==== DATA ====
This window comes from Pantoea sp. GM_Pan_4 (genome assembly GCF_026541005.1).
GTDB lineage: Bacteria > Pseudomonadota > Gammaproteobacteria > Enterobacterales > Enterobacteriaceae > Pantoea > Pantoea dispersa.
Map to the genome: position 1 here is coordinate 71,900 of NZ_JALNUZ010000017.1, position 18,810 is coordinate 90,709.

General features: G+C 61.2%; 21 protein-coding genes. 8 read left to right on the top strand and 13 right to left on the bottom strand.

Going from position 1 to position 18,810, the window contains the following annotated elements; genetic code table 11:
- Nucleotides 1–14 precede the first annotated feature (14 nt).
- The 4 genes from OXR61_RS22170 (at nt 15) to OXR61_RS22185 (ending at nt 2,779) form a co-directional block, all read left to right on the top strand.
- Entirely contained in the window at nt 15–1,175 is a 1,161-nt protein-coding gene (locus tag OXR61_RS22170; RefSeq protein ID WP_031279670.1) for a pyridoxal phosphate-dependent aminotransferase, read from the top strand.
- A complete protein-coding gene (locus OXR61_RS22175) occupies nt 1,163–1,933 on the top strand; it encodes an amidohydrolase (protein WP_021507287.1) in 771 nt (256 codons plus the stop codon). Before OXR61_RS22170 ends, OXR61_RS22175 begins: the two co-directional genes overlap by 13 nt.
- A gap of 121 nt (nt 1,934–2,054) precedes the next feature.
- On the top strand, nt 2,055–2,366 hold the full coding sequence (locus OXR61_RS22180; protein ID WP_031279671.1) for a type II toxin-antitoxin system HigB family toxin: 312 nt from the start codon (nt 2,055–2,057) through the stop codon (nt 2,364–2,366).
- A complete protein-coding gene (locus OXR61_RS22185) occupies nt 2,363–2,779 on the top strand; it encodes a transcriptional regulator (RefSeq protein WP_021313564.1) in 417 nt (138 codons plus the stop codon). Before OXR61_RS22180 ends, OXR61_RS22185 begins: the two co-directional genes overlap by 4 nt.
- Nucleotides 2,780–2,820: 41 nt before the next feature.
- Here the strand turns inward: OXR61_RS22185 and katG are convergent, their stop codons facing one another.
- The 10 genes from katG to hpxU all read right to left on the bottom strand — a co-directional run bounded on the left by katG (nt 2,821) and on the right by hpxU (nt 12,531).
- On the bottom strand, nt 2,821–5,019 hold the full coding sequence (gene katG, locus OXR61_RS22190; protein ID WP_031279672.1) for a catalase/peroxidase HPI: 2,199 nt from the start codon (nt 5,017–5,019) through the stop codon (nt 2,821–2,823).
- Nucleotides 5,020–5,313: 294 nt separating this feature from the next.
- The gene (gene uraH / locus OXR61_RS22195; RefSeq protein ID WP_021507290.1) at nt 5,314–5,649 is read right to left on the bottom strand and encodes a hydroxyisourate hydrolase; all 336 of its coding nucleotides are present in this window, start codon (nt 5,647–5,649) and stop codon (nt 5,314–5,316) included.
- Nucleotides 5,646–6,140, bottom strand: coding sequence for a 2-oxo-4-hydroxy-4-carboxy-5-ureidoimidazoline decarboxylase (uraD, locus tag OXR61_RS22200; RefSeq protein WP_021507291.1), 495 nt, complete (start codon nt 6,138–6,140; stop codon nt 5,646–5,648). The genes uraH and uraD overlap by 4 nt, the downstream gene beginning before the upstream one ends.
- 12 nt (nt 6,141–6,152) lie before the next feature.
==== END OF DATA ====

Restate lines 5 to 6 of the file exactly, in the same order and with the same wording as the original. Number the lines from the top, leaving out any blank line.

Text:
Going from position 1 to position 18,810, the window contains the following annotated elements; genetic code table 11:
- Nucleotides 1–14 precede the first annotated feature (14 nt).